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May 15, 2010

My Bets on SQL

I intentionally separated my bets on SQL, the language, from my bets on relational databases. These two are well decoupled and that’s why I believe they will start evolving separately. Let me address the obvious first:

SQL will become the COBOL of the 21st century.

When I started learning programming in the mid/late 80’s, I heard of COBOL, but I never got to know anyone who was programming in it, nor had I seen any COBOL code. So I, like the majority of my generation, thought COBOL was something ancient that no longer existed. My perception of COBOL turned around in the late 90’s during the Y2K bug madness when large corporations, banks in particular, were recruiting COBOL programmers offering insane wages. It appeared that critical products written in COBOL existed and their customers were not looking to retire them. Now that more than 10 years have passed since then, I still keep hearing about organizations using mainframe computers and running software products written in COBOL.

Given that schools have not trained students how to program in COBOL for at least 20 years, I assume the wages offered to the “COBOL dinosaurs” who are still on the job have only gone up. SQL is slightly different – schools do teach it and developers are aware of its importance to customers, but for some unknown reason the majority of them choose to ignore it as a career path. One may argue that the number of qualified SQL developers is much larger than the number of qualified COBOL developers and therefore a shortage is unlikely. However, data acquisition and data processing are critical for every mid-size and large organization. As the volumes of data that organizations acquire and process grow, so does the need of innovation in this area – the software products that do that are constantly upgraded and refactored. My prediction is that the shortage of SQL developers 20 years from now will be bigger than the shortage of COBOL developers through this past decade. 

My second bet is on the form in which SQL will exist. I see SQL as an early branch in the evolution of functional languages. It is probably the most widely used language where the programmer specifies the desired result and not how to get to it. SQL’s concept is very simple – sets and set operations. If SQL was to be designed today, it would have about 20 operators. That’s what LINQ has. Unfortunately, when SQL was designed over 30 years ago, it was meant to be used by non-programmers. That’s why its operators are combined into a single, verbose, [SELECT] statement. Well, non-programmers never picked SQL. The uniqueness of its syntax made it difficult for programmers too. I admit that having actively programmed in SQL for the last 12 years, I still rarely get away without looking up the documentation. Lastly, each database vendor maintains its own dialect and it is even possible to mix standard and vendor-specific options in the same statement. Given the importance of data processing for our modern civilization, it is time to introduce a new generation of a data query language:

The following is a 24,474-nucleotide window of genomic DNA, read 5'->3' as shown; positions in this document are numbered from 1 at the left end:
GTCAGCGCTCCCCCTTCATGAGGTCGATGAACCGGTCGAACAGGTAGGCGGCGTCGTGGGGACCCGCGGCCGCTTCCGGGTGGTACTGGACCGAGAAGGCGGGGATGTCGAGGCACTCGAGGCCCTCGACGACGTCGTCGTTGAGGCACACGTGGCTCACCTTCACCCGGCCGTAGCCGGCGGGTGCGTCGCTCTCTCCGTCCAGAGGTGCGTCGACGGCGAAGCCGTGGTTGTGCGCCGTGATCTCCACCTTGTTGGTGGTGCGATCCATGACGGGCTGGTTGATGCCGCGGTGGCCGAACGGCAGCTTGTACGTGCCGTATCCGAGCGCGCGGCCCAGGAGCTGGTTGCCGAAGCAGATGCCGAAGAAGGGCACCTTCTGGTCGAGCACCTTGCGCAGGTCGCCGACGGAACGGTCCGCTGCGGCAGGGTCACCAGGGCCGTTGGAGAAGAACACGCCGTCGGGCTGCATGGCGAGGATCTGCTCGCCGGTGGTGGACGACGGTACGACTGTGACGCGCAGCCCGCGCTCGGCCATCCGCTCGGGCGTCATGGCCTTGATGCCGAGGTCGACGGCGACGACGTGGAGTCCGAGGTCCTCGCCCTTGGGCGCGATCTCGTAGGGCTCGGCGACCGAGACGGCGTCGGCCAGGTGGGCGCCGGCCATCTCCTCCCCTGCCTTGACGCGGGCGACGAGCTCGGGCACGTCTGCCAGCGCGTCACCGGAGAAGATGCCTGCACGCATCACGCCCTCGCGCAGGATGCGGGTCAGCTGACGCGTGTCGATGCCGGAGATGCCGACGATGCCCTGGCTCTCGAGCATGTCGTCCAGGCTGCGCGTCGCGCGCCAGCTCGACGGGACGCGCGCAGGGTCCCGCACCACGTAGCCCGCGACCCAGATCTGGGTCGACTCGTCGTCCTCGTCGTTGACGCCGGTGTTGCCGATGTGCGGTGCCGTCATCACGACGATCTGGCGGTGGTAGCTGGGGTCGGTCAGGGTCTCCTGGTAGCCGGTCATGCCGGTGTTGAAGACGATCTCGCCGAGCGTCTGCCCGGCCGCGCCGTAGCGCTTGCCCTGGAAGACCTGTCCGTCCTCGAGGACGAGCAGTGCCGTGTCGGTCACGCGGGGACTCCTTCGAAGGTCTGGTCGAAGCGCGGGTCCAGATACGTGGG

A true functional query language will get adopted by database vendors which database engines will implement natively.

The first keyword here is “functional”. Functional programming and functional languages have evolved dramatically ever since SQL branched off. So a functional language could easily be adapted to sets and set operations. The excitement among .NET programmers about LINQ confirms that. The problem with LINQ is that it is a small band-aid to a big wound – it is a client-side translation of functional expressions to plain old SQL statements. The database servers still expect loosely-typed textual queries. I’m predicting a disruptive change in database connectivity where database servers will expect compiled expressions that represent functional queries.